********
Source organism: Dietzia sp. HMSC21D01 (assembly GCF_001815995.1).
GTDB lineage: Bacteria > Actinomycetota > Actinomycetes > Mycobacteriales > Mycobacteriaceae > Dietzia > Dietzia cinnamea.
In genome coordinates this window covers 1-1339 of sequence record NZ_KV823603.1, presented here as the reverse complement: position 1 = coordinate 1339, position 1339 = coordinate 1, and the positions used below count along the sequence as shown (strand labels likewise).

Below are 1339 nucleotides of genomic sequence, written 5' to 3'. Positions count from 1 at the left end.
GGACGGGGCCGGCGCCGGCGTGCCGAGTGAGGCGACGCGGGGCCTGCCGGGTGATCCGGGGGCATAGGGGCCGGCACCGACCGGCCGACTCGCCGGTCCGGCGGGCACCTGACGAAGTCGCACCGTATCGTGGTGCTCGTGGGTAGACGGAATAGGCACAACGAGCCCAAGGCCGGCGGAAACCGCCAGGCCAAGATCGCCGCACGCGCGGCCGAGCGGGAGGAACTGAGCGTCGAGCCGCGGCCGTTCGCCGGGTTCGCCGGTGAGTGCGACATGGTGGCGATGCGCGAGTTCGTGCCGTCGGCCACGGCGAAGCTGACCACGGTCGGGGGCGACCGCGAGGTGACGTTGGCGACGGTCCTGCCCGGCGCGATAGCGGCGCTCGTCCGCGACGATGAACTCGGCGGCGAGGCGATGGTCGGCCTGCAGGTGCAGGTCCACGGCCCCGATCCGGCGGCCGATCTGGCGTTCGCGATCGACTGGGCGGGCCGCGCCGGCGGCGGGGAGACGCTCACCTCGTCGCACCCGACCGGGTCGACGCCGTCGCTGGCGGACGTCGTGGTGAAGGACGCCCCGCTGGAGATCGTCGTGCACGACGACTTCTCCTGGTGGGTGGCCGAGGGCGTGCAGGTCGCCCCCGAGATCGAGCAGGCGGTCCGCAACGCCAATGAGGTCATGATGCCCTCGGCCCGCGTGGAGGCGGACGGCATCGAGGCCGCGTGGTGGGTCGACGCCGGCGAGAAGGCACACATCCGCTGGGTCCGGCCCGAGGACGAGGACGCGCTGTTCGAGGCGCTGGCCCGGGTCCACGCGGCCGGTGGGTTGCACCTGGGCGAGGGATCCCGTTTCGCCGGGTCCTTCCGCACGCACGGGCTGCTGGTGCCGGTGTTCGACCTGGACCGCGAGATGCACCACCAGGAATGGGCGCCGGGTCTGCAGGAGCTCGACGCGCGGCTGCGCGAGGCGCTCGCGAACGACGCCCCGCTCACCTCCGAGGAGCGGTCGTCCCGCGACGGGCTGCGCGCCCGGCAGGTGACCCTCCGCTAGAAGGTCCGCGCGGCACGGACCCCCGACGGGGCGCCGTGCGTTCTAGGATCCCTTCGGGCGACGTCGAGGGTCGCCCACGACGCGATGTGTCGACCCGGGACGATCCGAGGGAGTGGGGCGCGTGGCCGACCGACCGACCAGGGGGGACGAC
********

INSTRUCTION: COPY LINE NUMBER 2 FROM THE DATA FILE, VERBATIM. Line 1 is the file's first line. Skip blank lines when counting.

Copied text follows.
GTDB lineage: Bacteria > Actinomycetota > Actinomycetes > Mycobacteriales > Mycobacteriaceae > Dietzia > Dietzia cinnamea.